The findings of this randomized clinical trial suggest that an automated behavioral intervention using workplace cafeteria data improved employees' food choices but did not prevent weight gain over 2 years.

Trial Registration

ClinicalTrials.gov Identifier: NCT02660086.

Authors+Show Affiliations

Division of General Internal Medicine, Massachusetts General Hospital, Boston. Harvard Medical School, Boston, Massachusetts.Division of General Internal Medicine, Massachusetts General Hospital, Boston.Department of Nutrition and Food Services, Massachusetts General Hospital, Boston.Division of General Internal Medicine, Massachusetts General Hospital, Boston.Division of General Internal Medicine, Massachusetts General Hospital, Boston.Division of General Internal Medicine, Massachusetts General Hospital, Boston.StudyMaker, Boston, Massachusetts.Departments of Epidemiology and Nutrition, Harvard T.H. Chan School of Public Health, Boston, Massachusetts. Channing Division of Network Medicine, Brigham and Women's Hospital, Boston, Massachusetts.Harvard Medical School, Boston, Massachusetts. Mongan Institute Health Policy Center, Massachusetts General Hospital, Boston.

Pub Type(s)

Journal Article

Language

eng

PubMed ID

34097048

Citation

Thorndike, Anne N., et al. "Automated Behavioral Workplace Intervention to Prevent Weight Gain and Improve Diet: the ChooseWell 365 Randomized Clinical Trial." JAMA Network Open, vol. 4, no. 6, 2021, pp. e2112528.
Thorndike AN, McCurley JL, Gelsomin ED, et al. Automated Behavioral Workplace Intervention to Prevent Weight Gain and Improve Diet: The ChooseWell 365 Randomized Clinical Trial. JAMA Netw Open. 2021;4(6):e2112528.
Thorndike, A. N., McCurley, J. L., Gelsomin, E. D., Anderson, E., Chang, Y., Porneala, B., Johnson, C., Rimm, E. B., & Levy, D. E. (2021). Automated Behavioral Workplace Intervention to Prevent Weight Gain and Improve Diet: The ChooseWell 365 Randomized Clinical Trial. JAMA Network Open, 4(6), e2112528. https://doi.org/10.1001/jamanetworkopen.2021.12528
Thorndike AN, et al. Automated Behavioral Workplace Intervention to Prevent Weight Gain and Improve Diet: the ChooseWell 365 Randomized Clinical Trial. JAMA Netw Open. 2021 Jun 1;4(6):e2112528. PubMed PMID: 34097048.
* Article titles in AMA citation format should be in sentence-case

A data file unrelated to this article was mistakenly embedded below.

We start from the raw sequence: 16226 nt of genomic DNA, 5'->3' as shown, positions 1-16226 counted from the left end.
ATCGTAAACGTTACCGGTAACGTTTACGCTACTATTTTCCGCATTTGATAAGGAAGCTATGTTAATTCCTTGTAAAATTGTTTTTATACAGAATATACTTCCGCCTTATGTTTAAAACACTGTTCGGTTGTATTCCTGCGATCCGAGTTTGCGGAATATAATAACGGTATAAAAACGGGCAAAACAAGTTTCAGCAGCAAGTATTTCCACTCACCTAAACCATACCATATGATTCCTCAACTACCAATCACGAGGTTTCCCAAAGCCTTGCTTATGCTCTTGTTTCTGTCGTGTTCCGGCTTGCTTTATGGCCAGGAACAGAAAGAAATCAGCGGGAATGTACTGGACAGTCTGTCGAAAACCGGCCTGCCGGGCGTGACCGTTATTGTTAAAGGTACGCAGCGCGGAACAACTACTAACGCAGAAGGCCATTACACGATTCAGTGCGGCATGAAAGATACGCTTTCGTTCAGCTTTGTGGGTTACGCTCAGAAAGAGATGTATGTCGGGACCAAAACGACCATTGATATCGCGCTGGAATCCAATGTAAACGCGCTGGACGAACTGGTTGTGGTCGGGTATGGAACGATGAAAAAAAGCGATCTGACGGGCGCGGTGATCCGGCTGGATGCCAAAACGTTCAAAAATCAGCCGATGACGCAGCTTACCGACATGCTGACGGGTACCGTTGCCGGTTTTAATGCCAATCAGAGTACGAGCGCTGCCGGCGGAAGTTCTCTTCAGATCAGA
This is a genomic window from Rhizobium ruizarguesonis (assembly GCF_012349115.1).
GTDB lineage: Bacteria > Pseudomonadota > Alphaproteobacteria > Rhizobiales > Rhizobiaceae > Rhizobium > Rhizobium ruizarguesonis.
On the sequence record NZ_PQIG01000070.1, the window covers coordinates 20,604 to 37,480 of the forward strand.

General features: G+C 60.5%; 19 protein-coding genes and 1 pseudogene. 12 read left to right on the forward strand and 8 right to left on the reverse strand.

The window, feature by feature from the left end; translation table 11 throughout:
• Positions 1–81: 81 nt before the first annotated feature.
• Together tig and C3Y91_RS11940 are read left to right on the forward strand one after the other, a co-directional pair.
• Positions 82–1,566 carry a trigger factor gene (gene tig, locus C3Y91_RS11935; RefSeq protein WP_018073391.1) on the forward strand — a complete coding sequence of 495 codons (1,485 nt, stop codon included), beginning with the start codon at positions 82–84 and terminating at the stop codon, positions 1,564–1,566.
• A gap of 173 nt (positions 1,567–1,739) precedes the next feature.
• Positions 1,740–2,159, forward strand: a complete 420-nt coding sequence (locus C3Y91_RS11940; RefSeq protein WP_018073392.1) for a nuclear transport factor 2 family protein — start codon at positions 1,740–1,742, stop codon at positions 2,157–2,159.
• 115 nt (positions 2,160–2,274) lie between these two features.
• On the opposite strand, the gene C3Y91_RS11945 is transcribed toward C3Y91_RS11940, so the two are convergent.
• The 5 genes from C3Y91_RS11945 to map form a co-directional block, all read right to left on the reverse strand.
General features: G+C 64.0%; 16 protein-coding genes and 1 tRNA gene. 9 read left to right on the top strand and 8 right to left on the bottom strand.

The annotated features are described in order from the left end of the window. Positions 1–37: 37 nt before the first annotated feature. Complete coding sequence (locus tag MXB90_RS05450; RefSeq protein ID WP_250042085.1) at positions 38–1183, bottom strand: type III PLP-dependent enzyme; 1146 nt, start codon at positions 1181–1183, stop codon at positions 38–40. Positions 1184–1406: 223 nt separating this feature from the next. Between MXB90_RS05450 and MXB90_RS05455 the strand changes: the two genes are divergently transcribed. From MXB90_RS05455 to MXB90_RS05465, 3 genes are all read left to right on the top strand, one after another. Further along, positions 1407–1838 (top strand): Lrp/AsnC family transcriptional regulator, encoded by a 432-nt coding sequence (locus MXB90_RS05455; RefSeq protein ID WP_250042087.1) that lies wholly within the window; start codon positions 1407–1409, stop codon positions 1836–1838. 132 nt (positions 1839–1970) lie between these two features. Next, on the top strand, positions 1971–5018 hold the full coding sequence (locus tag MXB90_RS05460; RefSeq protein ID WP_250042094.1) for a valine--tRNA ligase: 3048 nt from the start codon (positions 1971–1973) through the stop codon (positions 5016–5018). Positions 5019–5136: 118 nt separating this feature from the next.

TY - JOUR T1 - Automated Behavioral Workplace Intervention to Prevent Weight Gain and Improve Diet: The ChooseWell 365 Randomized Clinical Trial. AU - Thorndike,Anne N, AU - McCurley,Jessica L, AU - Gelsomin,Emily D, AU - Anderson,Emma, AU - Chang,Yuchiao, AU - Porneala,Bianca, AU - Johnson,Charles, AU - Rimm,Eric B, AU - Levy,Douglas E, Y1 - 2021/06/01/ PY - 2021/6/7/entrez PY - 2021/6/8/pubmed PY - 2021/6/8/medline SP - e2112528 EP - e2112528 JF - JAMA network open JO - JAMA Netw Open VL - 4 IS - 6 N2 - Importance: Personalized interventions that leverage workplace data and environments could improve effectiveness, sustainability, and scalability of employee wellness programs. Objective: To test an automated behavioral intervention to prevent weight gain and improve diet using employee cafeteria purchasing data. Design, Setting, and Participants: This individual-level randomized clinical trial of a 12-month intervention with 12 months of follow-up was conducted among employees of a hospital in Boston, Massachusetts, who purchased food at on-site cafeterias that used traffic-light labels (ie, green indicates healthy; yellow, less healthy; red, unhealthy). Participants were enrolled September 2016 to February 2018. Data were analyzed from May to September 2020. Interventions: For 12 months, participants in the intervention group received 2 emails per week with feedback on previous cafeteria purchases and personalized health and lifestyle tips and 1 letter per month with peer comparisons and financial incentives for healthier purchases. Emails and letters were automatically generated using survey, health, and cafeteria data. Control group participants received 1 letter per month with general healthy lifestyle information. Main Outcomes and Measures: The main outcome was change in weight from baseline to 12 months and 24 months of follow-up. Secondary outcomes included changes in cafeteria purchases, including proportion of green- and red-labeled purchases and calories purchased per day, from baseline (12 months preintervention) to the intervention (months 1-12) and follow-up (months 13-24) periods. Baseline Healthy Eating Index-15 (HEI-15) scores were compared to HEI-15 scores at 6, 12, and 24 months. Results: Among 602 employees enrolled (mean [SD] age, 43.6 [12.2] years; 478 [79.4%] women), 299 were randomized to the intervention group and 303 were randomized to the control group. Baseline mean (SD) body mass index (BMI; calculated as weight in kilograms divided by height in meters squared) was 28.3 (6.6) and HEI-15 score was 60.4 (12.4). There were no between-group differences in weight change at 12 (0.2 [95% CI, -0.6 to 1.0] kg) or 24 (0.6 [95% CI, -0.3 to 1.4] kg) months. Compared with baseline, the intervention group increased green-labeled purchases by 7.3% (95% CI, 5.4% to 9.3%) and decreased red-labeled purchases by 3.9% (95% CI, -5.0% to -2.7%) and calories purchased per day by 49.5 (95% CI, -75.2 to -23.9) kcal more than the control group during the intervention period. In the intervention group, differences in changes in green (4.8% [95% CI, 2.9% to 6.8%]) and red purchases (-3.1% [95% CI, -4.3% to -2.0%]) were sustained at the 24-month follow-up. Differences in changes in HEI-15 scores were not significantly different in the intervention compared with the control group at 6 (2.2 [95% CI, 0 to 4.4]), 12 (1.8 [95% CI, -0.6 to 4.1]), and 24 (1.6, 95% CI, -0.7 to 3.8]) months. Conclusions and Relevance: The findings of this randomized clinical trial suggest that an automated behavioral intervention using workplace cafeteria data improved employees' food choices but did not prevent weight gain over 2 years. Trial Registration: ClinicalTrials.gov Identifier: NCT02660086. SN - 2574-3805 UR - https://www.unboundmedicine.com/medline/citation/34097048/Automated_Behavioral_Workplace_Intervention_to_Prevent_Weight_Gain_and_Improve_Diet:_The_ChooseWell_365_Randomized_Clinical_Trial_ L2 - https://jamanetwork.com/journals/jamanetworkopen/fullarticle/10.1001/jamanetworkopen.2021.12528 DB - PRIME DP - Unbound Medicine ER -